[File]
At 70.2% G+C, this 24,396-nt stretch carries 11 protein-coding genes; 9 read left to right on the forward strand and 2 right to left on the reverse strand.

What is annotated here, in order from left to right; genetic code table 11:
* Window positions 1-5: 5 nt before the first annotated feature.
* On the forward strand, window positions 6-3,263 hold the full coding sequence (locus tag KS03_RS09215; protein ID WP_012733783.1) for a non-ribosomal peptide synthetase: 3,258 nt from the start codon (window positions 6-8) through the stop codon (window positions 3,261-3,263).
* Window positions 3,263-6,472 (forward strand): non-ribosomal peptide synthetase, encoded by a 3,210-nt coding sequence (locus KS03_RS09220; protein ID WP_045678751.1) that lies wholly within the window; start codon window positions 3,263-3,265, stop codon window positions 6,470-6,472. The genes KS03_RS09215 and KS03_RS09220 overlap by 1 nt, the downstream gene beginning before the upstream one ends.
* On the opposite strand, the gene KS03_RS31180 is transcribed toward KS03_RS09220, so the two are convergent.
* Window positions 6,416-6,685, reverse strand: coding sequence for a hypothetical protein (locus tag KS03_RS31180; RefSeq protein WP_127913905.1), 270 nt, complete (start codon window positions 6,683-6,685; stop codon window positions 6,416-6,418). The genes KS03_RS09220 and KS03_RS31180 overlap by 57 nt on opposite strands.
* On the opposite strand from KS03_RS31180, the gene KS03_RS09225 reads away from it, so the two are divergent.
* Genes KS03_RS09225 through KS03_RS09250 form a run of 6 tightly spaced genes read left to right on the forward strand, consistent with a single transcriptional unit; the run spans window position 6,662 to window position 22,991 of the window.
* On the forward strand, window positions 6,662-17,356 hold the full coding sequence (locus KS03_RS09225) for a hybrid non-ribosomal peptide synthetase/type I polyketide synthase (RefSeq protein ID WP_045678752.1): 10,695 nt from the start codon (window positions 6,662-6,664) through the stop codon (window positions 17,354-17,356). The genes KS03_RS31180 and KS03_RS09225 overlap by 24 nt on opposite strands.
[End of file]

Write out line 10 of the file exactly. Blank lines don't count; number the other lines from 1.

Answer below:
* On the forward strand, window positions 6,662-17,356 hold the full coding sequence (locus KS03_RS09225) for a hybrid non-ribosomal peptide synthetase/type I polyketide synthase (RefSeq protein ID WP_045678752.1): 10,695 nt from the start codon (window positions 6,662-6,664) through the stop codon (window positions 17,354-17,356). The genes KS03_RS31180 and KS03_RS09225 overlap by 24 nt on opposite strands.